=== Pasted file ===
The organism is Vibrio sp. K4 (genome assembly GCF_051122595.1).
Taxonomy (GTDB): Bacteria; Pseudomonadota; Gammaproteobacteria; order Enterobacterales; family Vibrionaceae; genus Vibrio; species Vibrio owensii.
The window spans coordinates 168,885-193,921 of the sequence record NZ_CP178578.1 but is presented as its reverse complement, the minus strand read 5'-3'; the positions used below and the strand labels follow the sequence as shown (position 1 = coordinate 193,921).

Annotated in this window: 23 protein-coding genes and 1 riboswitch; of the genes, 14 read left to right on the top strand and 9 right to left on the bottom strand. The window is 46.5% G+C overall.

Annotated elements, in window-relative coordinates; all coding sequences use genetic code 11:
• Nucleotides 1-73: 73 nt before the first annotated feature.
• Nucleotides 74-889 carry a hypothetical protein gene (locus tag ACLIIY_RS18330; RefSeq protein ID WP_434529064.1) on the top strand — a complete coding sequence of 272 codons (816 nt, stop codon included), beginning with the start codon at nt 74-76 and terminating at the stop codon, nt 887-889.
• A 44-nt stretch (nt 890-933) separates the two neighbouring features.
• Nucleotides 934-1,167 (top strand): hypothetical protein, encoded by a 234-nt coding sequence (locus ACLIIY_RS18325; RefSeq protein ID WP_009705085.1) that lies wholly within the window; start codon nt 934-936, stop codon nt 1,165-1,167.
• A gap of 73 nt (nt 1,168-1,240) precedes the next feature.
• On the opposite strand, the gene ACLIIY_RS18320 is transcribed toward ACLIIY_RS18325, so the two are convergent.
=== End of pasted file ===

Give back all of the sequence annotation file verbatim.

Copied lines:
The organism is Vibrio sp. K4 (genome assembly GCF_051122595.1).
Taxonomy (GTDB): Bacteria; Pseudomonadota; Gammaproteobacteria; order Enterobacterales; family Vibrionaceae; genus Vibrio; species Vibrio owensii.
The window spans coordinates 168,885-193,921 of the sequence record NZ_CP178578.1 but is presented as its reverse complement, the minus strand read 5'-3'; the positions used below and the strand labels follow the sequence as shown (position 1 = coordinate 193,921).

Annotated in this window: 23 protein-coding genes and 1 riboswitch; of the genes, 14 read left to right on the top strand and 9 right to left on the bottom strand. The window is 46.5% G+C overall.

Annotated elements, in window-relative coordinates; all coding sequences use genetic code 11:
• Nucleotides 1-73: 73 nt before the first annotated feature.
• Nucleotides 74-889 carry a hypothetical protein gene (locus tag ACLIIY_RS18330; RefSeq protein ID WP_434529064.1) on the top strand — a complete coding sequence of 272 codons (816 nt, stop codon included), beginning with the start codon at nt 74-76 and terminating at the stop codon, nt 887-889.
• A 44-nt stretch (nt 890-933) separates the two neighbouring features.
• Nucleotides 934-1,167 (top strand): hypothetical protein, encoded by a 234-nt coding sequence (locus ACLIIY_RS18325; RefSeq protein ID WP_009705085.1) that lies wholly within the window; start codon nt 934-936, stop codon nt 1,165-1,167.
• A gap of 73 nt (nt 1,168-1,240) precedes the next feature.
• On the opposite strand, the gene ACLIIY_RS18320 is transcribed toward ACLIIY_RS18325, so the two are convergent.